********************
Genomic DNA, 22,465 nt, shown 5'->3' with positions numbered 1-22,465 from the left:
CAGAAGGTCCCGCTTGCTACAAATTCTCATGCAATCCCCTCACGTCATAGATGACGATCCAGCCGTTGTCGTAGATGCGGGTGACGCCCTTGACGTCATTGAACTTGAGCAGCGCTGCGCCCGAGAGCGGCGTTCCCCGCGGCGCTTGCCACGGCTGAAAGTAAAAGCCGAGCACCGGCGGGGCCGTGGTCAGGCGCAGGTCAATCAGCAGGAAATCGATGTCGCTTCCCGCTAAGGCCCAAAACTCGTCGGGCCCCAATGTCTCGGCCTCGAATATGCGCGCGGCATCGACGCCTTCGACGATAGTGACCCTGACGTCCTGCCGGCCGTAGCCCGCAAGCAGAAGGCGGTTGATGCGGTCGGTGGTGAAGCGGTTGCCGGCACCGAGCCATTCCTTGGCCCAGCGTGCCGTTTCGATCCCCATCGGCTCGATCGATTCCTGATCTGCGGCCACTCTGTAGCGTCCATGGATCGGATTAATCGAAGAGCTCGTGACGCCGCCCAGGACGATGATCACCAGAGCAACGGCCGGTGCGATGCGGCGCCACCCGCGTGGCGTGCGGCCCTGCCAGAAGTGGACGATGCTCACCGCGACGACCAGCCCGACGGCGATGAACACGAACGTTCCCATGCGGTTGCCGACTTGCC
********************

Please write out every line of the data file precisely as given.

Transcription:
Genomic DNA, 22,465 nt, shown 5'->3' with positions numbered 1-22,465 from the left:
CAGAAGGTCCCGCTTGCTACAAATTCTCATGCAATCCCCTCACGTCATAGATGACGATCCAGCCGTTGTCGTAGATGCGGGTGACGCCCTTGACGTCATTGAACTTGAGCAGCGCTGCGCCCGAGAGCGGCGTTCCCCGCGGCGCTTGCCACGGCTGAAAGTAAAAGCCGAGCACCGGCGGGGCCGTGGTCAGGCGCAGGTCAATCAGCAGGAAATCGATGTCGCTTCCCGCTAAGGCCCAAAACTCGTCGGGCCCCAATGTCTCGGCCTCGAATATGCGCGCGGCATCGACGCCTTCGACGATAGTGACCCTGACGTCCTGCCGGCCGTAGCCCGCAAGCAGAAGGCGGTTGATGCGGTCGGTGGTGAAGCGGTTGCCGGCACCGAGCCATTCCTTGGCCCAGCGTGCCGTTTCGATCCCCATCGGCTCGATCGATTCCTGATCTGCGGCCACTCTGTAGCGTCCATGGATCGGATTAATCGAAGAGCTCGTGACGCCGCCCAGGACGATGATCACCAGAGCAACGGCCGGTGCGATGCGGCGCCACCCGCGTGGCGTGCGGCCCTGCCAGAAGTGGACGATGCTCACCGCGACGACCAGCCCGACGGCGATGAACACGAACGTTCCCATGCGGTTGCCGACTTGCC